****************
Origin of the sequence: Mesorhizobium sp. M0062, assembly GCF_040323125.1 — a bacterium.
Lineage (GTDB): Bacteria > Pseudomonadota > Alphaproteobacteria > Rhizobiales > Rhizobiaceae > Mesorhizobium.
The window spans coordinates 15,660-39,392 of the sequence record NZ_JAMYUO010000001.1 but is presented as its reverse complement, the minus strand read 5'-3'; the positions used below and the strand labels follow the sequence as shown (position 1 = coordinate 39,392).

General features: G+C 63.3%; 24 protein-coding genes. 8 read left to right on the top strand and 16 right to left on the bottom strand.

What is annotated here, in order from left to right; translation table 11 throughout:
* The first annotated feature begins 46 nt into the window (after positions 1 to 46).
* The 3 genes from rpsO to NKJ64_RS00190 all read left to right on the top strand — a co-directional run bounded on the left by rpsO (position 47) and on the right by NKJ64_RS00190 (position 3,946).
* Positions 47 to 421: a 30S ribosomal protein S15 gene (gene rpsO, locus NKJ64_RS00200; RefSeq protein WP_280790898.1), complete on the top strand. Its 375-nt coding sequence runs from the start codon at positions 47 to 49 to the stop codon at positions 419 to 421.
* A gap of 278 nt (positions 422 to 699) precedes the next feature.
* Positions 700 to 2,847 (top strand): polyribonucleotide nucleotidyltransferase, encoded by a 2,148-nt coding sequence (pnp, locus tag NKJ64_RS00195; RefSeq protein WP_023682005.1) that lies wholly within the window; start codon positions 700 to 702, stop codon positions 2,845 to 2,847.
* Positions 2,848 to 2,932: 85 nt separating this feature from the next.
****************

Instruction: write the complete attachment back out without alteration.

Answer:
Origin of the sequence: Mesorhizobium sp. M0062, assembly GCF_040323125.1 — a bacterium.
Lineage (GTDB): Bacteria > Pseudomonadota > Alphaproteobacteria > Rhizobiales > Rhizobiaceae > Mesorhizobium.
The window spans coordinates 15,660-39,392 of the sequence record NZ_JAMYUO010000001.1 but is presented as its reverse complement, the minus strand read 5'-3'; the positions used below and the strand labels follow the sequence as shown (position 1 = coordinate 39,392).

General features: G+C 63.3%; 24 protein-coding genes. 8 read left to right on the top strand and 16 right to left on the bottom strand.

What is annotated here, in order from left to right; translation table 11 throughout:
* The first annotated feature begins 46 nt into the window (after positions 1 to 46).
* The 3 genes from rpsO to NKJ64_RS00190 all read left to right on the top strand — a co-directional run bounded on the left by rpsO (position 47) and on the right by NKJ64_RS00190 (position 3,946).
* Positions 47 to 421: a 30S ribosomal protein S15 gene (gene rpsO, locus NKJ64_RS00200; RefSeq protein WP_280790898.1), complete on the top strand. Its 375-nt coding sequence runs from the start codon at positions 47 to 49 to the stop codon at positions 419 to 421.
* A gap of 278 nt (positions 422 to 699) precedes the next feature.
* Positions 700 to 2,847 (top strand): polyribonucleotide nucleotidyltransferase, encoded by a 2,148-nt coding sequence (pnp, locus tag NKJ64_RS00195; RefSeq protein WP_023682005.1) that lies wholly within the window; start codon positions 700 to 702, stop codon positions 2,845 to 2,847.
* Positions 2,848 to 2,932: 85 nt separating this feature from the next.